Mary married James Bond on August 23, 1953 and traveled with him extensively on expeditions to Turneffe Islands, British Honduras in 1954, the Caribbean, and the Venezuelan islands.
In 1953, Ian Fleming published his first James Bond novel, appropriating Mary’s husband name for his fictional spy character. The resulting escapades prompted Mary to write the story How 007 Got his Name, in 1966 and became a focus of storytelling and collecting throughout the remainder of her life. In 1971, Mary wrote Far Afield in the Caribbean: Migratory Flights of a Naturalist’s Wife, regarding her travels with her husband, and in 1980, she wrote To James Bond with Love, a biography of her husband and her life with him which includes stories of Bond’s meeting with Ian Fleming. In 1988, Mary wrote an autobiography entitled, Ninety Years at Home in Philadelphia. Mary died in 1997 at the age of 99.
This collection consists of Mary Wickham Bond’s collection of information regarding her husband, James Bond; her own works on the writing, publishing and promoting of her books about James Bond; and David Contosta’s writings about her James Bond. The collection is arranged in three series: “James Bond papers,” “Mary Wickham Bond papers,” and “David Contosta papers.”
The “James Bond papers” consist of his ornithological writings, including “The Distribution and Origin of the West Indian Avifauna,” “Origin of the Bird Fauna of the West Indies,” “Derivation of the Antillean Avifauna,” “Affinities of the Antillean Avifauna,” “Derivations and Continental Affinities of Antillean Birds,” and “Derivations of Lesser Antillean Birds.” This series also includes newspaper clippings regarding his career and awards he received, correspondence, and photographs. Of interest to researchers will almost certainly be a letter from David Lack from the Edward Gray Institute of Field Ornithology at Oxford regarding the “Bond Line” which separated North and South American bird families.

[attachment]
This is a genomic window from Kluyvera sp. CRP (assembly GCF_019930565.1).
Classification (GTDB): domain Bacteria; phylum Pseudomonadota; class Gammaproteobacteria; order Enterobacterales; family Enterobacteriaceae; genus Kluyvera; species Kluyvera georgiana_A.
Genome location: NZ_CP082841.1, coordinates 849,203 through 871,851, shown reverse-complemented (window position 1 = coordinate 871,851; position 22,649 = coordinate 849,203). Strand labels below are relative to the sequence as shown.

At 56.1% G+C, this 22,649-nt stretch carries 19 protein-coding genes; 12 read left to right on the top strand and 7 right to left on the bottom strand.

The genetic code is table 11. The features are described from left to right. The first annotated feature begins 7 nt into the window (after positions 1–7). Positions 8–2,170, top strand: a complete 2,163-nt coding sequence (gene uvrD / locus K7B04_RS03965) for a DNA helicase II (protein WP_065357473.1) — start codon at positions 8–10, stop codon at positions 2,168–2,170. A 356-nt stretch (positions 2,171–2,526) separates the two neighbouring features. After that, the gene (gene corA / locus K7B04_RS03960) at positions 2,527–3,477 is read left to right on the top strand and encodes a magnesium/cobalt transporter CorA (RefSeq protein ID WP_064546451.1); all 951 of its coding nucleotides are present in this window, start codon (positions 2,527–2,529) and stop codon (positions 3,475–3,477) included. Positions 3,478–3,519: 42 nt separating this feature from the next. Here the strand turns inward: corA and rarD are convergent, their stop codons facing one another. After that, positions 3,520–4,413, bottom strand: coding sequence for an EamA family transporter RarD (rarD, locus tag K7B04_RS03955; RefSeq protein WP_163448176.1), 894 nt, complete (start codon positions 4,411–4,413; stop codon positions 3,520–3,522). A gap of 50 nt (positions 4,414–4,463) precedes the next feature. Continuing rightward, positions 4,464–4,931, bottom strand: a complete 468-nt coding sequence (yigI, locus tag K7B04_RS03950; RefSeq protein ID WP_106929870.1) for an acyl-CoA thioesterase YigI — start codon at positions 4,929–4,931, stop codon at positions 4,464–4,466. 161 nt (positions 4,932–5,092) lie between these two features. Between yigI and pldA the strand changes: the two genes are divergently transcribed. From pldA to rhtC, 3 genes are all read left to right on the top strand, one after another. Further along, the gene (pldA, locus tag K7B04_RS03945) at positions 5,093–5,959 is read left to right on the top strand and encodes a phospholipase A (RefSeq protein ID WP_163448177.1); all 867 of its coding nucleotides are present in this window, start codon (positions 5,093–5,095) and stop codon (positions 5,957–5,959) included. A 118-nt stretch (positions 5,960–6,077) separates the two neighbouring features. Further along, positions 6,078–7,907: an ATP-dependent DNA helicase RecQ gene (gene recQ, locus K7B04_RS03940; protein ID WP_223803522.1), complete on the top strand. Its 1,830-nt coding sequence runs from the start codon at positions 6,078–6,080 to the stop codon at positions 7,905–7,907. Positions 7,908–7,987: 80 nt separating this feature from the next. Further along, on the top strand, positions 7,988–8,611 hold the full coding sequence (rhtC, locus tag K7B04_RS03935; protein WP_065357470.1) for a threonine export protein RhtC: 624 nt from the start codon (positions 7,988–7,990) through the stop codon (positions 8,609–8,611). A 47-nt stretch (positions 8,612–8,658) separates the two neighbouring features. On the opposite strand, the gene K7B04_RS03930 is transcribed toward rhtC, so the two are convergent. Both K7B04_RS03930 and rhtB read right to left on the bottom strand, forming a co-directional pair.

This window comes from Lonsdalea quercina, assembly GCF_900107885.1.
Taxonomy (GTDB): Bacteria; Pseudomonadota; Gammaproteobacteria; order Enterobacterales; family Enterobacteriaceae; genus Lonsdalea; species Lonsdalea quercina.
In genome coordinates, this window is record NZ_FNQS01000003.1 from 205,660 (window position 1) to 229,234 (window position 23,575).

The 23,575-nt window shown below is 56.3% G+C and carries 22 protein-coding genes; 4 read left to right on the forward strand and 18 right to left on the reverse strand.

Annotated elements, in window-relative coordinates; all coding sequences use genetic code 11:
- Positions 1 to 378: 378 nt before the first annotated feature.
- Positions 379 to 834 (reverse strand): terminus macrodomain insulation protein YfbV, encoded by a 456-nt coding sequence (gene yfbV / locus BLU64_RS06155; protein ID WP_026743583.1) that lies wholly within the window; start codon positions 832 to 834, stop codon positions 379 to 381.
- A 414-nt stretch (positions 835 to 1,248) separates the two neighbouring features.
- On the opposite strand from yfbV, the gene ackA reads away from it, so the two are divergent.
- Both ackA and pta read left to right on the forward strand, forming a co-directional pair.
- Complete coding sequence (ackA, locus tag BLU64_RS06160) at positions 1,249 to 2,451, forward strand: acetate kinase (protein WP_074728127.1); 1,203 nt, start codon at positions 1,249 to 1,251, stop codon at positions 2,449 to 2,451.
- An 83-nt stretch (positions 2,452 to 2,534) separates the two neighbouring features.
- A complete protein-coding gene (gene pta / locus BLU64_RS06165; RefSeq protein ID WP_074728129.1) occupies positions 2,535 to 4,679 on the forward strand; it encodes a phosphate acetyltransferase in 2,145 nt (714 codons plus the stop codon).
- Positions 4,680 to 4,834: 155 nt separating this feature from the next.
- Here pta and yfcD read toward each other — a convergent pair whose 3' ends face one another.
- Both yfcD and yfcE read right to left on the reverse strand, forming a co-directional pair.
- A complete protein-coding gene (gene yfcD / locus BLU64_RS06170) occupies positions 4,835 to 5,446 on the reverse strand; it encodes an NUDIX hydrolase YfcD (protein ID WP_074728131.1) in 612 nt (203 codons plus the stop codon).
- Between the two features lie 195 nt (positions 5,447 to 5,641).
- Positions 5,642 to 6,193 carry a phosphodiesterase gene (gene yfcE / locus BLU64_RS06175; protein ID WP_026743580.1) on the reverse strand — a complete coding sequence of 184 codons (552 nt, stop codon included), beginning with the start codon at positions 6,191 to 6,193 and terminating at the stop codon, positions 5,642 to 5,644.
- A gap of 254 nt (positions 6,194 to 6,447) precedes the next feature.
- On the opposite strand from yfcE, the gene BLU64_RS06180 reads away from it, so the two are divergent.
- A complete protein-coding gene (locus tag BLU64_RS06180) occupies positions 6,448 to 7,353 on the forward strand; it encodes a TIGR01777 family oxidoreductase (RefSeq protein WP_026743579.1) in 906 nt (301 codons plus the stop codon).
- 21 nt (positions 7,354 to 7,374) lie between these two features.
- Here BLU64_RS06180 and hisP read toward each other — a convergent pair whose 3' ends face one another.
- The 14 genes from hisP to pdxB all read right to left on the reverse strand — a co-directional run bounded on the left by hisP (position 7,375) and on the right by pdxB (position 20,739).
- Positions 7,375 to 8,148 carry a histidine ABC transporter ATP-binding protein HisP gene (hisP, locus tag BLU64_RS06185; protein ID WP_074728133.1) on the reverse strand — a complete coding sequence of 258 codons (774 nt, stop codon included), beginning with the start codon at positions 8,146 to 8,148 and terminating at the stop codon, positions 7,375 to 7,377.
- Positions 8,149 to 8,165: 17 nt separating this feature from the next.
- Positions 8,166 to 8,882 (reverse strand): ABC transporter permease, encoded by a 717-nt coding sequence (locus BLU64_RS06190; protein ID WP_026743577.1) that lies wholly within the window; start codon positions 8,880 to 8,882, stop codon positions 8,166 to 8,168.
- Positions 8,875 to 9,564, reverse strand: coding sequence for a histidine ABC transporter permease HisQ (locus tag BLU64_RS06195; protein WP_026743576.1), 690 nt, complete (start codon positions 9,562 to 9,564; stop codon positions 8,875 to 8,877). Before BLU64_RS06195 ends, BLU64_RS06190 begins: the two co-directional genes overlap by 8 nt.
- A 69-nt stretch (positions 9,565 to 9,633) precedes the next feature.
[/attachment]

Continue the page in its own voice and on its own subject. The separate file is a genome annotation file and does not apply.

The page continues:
The “Mary Wickham Bond papers” include primarily correspondence and information regarding the publication and promotion of her books about her husband: How 007 Got His Name, Far Afield in the Caribbean, and To James Bond with Love. This correspondence is largely with Collins Publishers who published How 007 Got His Name, and Sutter House who published both Far Afield in the Caribbean and To James Bond with Love. She also created scrapbooks regarding the publishing of her books. Included in the collection are uncorrected proofs of her books as well as a 1st American edition of How 007 Got His Name. In addition to documenting her own career, Mary followed her husband’s career as well. Both of their lives are well documented in two scrapbooks entitled “James and Mary Bondiana,” which cover the years 1953 to approximately 1985. These scrapbooks are filled with newspaper clippings, articles from the Chestnut Hill Local, invitations and photographs.
The last series in the collection, “David Contosta papers” includes a manuscript of and clippings on The Private Life of James Bond, which was written by Contosta, a friend of the Bonds.